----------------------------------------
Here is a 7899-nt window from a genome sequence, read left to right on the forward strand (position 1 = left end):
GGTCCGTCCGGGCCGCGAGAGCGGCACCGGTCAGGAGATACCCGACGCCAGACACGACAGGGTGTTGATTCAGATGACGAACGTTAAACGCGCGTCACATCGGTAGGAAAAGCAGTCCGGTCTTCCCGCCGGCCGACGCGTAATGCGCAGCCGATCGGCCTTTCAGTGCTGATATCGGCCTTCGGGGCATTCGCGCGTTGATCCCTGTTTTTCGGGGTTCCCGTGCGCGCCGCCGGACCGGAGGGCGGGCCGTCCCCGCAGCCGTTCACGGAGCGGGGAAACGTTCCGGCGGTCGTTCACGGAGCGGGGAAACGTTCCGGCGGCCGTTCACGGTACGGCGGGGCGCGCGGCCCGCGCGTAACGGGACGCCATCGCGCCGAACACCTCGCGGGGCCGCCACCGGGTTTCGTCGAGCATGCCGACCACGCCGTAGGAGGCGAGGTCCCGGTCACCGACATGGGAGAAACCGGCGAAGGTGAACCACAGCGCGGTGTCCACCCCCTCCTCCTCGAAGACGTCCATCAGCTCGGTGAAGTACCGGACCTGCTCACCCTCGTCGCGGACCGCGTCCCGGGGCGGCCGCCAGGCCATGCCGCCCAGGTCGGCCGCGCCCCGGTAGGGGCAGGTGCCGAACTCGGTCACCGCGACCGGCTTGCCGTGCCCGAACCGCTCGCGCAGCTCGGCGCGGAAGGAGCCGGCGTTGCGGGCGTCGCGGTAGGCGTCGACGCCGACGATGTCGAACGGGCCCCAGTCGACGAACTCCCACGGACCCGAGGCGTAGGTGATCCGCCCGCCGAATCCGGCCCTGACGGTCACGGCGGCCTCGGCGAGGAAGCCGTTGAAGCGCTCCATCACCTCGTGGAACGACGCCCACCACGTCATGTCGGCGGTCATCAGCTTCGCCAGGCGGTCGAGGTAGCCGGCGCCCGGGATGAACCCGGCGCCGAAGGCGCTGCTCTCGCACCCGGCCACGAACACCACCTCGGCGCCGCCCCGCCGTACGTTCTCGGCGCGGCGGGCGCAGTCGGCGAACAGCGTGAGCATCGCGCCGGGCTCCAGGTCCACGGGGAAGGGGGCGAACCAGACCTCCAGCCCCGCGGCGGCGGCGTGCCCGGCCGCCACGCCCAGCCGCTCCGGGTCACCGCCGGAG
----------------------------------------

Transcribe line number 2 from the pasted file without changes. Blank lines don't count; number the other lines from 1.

GGTCCGTCCGGGCCGCGAGAGCGGCACCGGTCAGGAGATACCCGACGCCAGACACGACAGGGTGTTGATTCAGATGACGAACGTTAAACGCGCGTCACATCGGTAGGAAAAGCAGTCCGGTCTTCCCGCCGGCCGACGCGTAATGCGCAGCCGATCGGCCTTTCAGTGCTGATATCGGCCTTCGGGGCATTCGCGCGTTGATCCCTGTTTTTCGGGGTTCCCGTGCGCGCCGCCGGACCGGAGGGCGGGCCGTCCCCGCAGCCGTTCACGGAGCGGGGAAACGTTCCGGCGGTCGTTCACGGAGCGGGGAAACGTTCCGGCGGCCGTTCACGGTACGGCGGGGCGCGCGGCCCGCGCGTAACGGGACGCCATCGCGCCGAACACCTCGCGGGGCCGCCACCGGGTTTCGTCGAGCATGCCGACCACGCCGTAGGAGGCGAGGTCCCGGTCACCGACATGGGAGAAACCGGCGAAGGTGAACCACAGCGCGGTGTCCACCCCCTCCTCCTCGAAGACGTCCATCAGCTCGGTGAAGTACCGGACCTGCTCACCCTCGTCGCGGACCGCGTCCCGGGGCGGCCGCCAGGCCATGCCGCCCAGGTCGGCCGCGCCCCGGTAGGGGCAGGTGCCGAACTCGGTCACCGCGACCGGCTTGCCGTGCCCGAACCGCTCGCGCAGCTCGGCGCGGAAGGAGCCGGCGTTGCGGGCGTCGCGGTAGGCGTCGACGCCGACGATGTCGAACGGGCCCCAGTCGACGAACTCCCACGGACCCGAGGCGTAGGTGATCCGCCCGCCGAATCCGGCCCTGACGGTCACGGCGGCCTCGGCGAGGAAGCCGTTGAAGCGCTCCATCACCTCGTGGAACGACGCCCACCACGTCATGTCGGCGGTCATCAGCTTCGCCAGGCGGTCGAGGTAGCCGGCGCCCGGGATGAACCCGGCGCCGAAGGCGCTGCTCTCGCACCCGGCCACGAACACCACCTCGGCGCCGCCCCGCCGTACGTTCTCGGCGCGGCGGGCGCAGTCGGCGAACAGCGTGAGCATCGCGCCGGGCTCCAGGTCCACGGGGAAGGGGGCGAACCAGACCTCCAGCCCCGCGGCGGCGGCGTGCCCGGCCGCCACGCCCAGCCGCTCCGGGTCACCGCCGGAG